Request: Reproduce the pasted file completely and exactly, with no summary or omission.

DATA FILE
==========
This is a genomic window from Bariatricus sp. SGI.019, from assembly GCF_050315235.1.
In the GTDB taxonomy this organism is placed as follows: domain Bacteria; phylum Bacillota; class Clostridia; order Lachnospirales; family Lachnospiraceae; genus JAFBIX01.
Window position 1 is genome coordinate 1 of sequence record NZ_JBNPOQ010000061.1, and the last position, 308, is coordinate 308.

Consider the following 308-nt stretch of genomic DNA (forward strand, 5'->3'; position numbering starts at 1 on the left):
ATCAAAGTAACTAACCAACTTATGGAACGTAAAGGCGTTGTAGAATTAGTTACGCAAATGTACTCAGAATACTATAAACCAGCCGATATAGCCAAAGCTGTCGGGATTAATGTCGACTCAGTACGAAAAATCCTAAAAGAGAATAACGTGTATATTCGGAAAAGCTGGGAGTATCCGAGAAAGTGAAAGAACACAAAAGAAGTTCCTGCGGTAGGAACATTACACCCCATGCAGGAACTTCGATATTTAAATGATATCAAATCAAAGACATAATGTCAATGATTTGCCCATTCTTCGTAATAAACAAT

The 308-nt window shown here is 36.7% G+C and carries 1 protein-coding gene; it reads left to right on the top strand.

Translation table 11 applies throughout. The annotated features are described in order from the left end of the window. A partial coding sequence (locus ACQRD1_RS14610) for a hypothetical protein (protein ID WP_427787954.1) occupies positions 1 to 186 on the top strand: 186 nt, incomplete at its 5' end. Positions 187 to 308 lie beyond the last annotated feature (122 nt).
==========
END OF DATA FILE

This is a genomic window from Bariatricus sp. SGI.019, from assembly GCF_050315235.1.
In the GTDB taxonomy this organism is placed as follows: domain Bacteria; phylum Bacillota; class Clostridia; order Lachnospirales; family Lachnospiraceae; genus JAFBIX01.
Window position 1 is genome coordinate 1 of sequence record NZ_JBNPOQ010000061.1, and the last position, 308, is coordinate 308.

Consider the following 308-nt stretch of genomic DNA (forward strand, 5'->3'; position numbering starts at 1 on the left):
ATCAAAGTAACTAACCAACTTATGGAACGTAAAGGCGTTGTAGAATTAGTTACGCAAATGTACTCAGAATACTATAAACCAGCCGATATAGCCAAAGCTGTCGGGATTAATGTCGACTCAGTACGAAAAATCCTAAAAGAGAATAACGTGTATATTCGGAAAAGCTGGGAGTATCCGAGAAAGTGAAAGAACACAAAAGAAGTTCCTGCGGTAGGAACATTACACCCCATGCAGGAACTTCGATATTTAAATGATATCAAATCAAAGACATAATGTCAATGATTTGCCCATTCTTCGTAATAAACAAT

The 308-nt window shown here is 36.7% G+C and carries 1 protein-coding gene; it reads left to right on the top strand.

Translation table 11 applies throughout. The annotated features are described in order from the left end of the window. A partial coding sequence (locus ACQRD1_RS14610) for a hypothetical protein (protein ID WP_427787954.1) occupies positions 1 to 186 on the top strand: 186 nt, incomplete at its 5' end. Positions 187 to 308 lie beyond the last annotated feature (122 nt).